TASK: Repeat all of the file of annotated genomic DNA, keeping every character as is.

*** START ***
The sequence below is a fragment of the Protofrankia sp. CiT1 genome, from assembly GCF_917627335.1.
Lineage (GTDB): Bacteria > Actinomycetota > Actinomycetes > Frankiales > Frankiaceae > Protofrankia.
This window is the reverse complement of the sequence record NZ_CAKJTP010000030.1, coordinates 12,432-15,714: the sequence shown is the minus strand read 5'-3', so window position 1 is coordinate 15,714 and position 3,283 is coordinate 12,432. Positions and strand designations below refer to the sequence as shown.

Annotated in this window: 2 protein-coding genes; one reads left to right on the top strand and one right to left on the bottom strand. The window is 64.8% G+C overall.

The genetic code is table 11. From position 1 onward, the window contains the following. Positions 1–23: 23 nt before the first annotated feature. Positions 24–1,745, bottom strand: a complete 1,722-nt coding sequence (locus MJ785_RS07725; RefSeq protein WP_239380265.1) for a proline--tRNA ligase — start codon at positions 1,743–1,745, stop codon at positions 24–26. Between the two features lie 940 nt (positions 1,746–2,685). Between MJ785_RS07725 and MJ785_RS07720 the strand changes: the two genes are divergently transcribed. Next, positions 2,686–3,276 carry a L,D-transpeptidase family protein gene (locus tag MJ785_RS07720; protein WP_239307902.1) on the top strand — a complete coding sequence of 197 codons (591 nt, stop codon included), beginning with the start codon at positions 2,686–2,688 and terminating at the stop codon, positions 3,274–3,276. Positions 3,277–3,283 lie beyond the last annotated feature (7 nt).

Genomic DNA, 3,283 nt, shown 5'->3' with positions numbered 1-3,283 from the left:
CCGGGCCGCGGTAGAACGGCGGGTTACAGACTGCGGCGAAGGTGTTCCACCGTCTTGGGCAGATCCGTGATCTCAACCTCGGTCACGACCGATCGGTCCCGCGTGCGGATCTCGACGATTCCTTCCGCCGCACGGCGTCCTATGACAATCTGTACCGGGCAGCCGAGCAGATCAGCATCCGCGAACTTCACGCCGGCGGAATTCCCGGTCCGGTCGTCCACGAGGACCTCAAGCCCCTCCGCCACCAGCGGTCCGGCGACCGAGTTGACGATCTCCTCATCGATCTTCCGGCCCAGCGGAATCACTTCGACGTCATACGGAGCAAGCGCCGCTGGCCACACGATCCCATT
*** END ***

The sequence below is a fragment of the Protofrankia sp. CiT1 genome, from assembly GCF_917627335.1.
Lineage (GTDB): Bacteria > Actinomycetota > Actinomycetes > Frankiales > Frankiaceae > Protofrankia.
This window is the reverse complement of the sequence record NZ_CAKJTP010000030.1, coordinates 12,432-15,714: the sequence shown is the minus strand read 5'-3', so window position 1 is coordinate 15,714 and position 3,283 is coordinate 12,432. Positions and strand designations below refer to the sequence as shown.

Annotated in this window: 2 protein-coding genes; one reads left to right on the top strand and one right to left on the bottom strand. The window is 64.8% G+C overall.

The genetic code is table 11. From position 1 onward, the window contains the following. Positions 1–23: 23 nt before the first annotated feature. Positions 24–1,745, bottom strand: a complete 1,722-nt coding sequence (locus MJ785_RS07725; RefSeq protein WP_239380265.1) for a proline--tRNA ligase — start codon at positions 1,743–1,745, stop codon at positions 24–26. Between the two features lie 940 nt (positions 1,746–2,685). Between MJ785_RS07725 and MJ785_RS07720 the strand changes: the two genes are divergently transcribed. Next, positions 2,686–3,276 carry a L,D-transpeptidase family protein gene (locus tag MJ785_RS07720; protein WP_239307902.1) on the top strand — a complete coding sequence of 197 codons (591 nt, stop codon included), beginning with the start codon at positions 2,686–2,688 and terminating at the stop codon, positions 3,274–3,276. Positions 3,277–3,283 lie beyond the last annotated feature (7 nt).

Genomic DNA, 3,283 nt, shown 5'->3' with positions numbered 1-3,283 from the left:
CCGGGCCGCGGTAGAACGGCGGGTTACAGACTGCGGCGAAGGTGTTCCACCGTCTTGGGCAGATCCGTGATCTCAACCTCGGTCACGACCGATCGGTCCCGCGTGCGGATCTCGACGATTCCTTCCGCCGCACGGCGTCCTATGACAATCTGTACCGGGCAGCCGAGCAGATCAGCATCCGCGAACTTCACGCCGGCGGAATTCCCGGTCCGGTCGTCCACGAGGACCTCAAGCCCCTCCGCCACCAGCGGTCCGGCGACCGAGTTGACGATCTCCTCATCGATCTTCCGGCCCAGCGGAATCACTTCGACGTCATACGGAGCAAGCGCCGCTGGCCACACGATCCCATT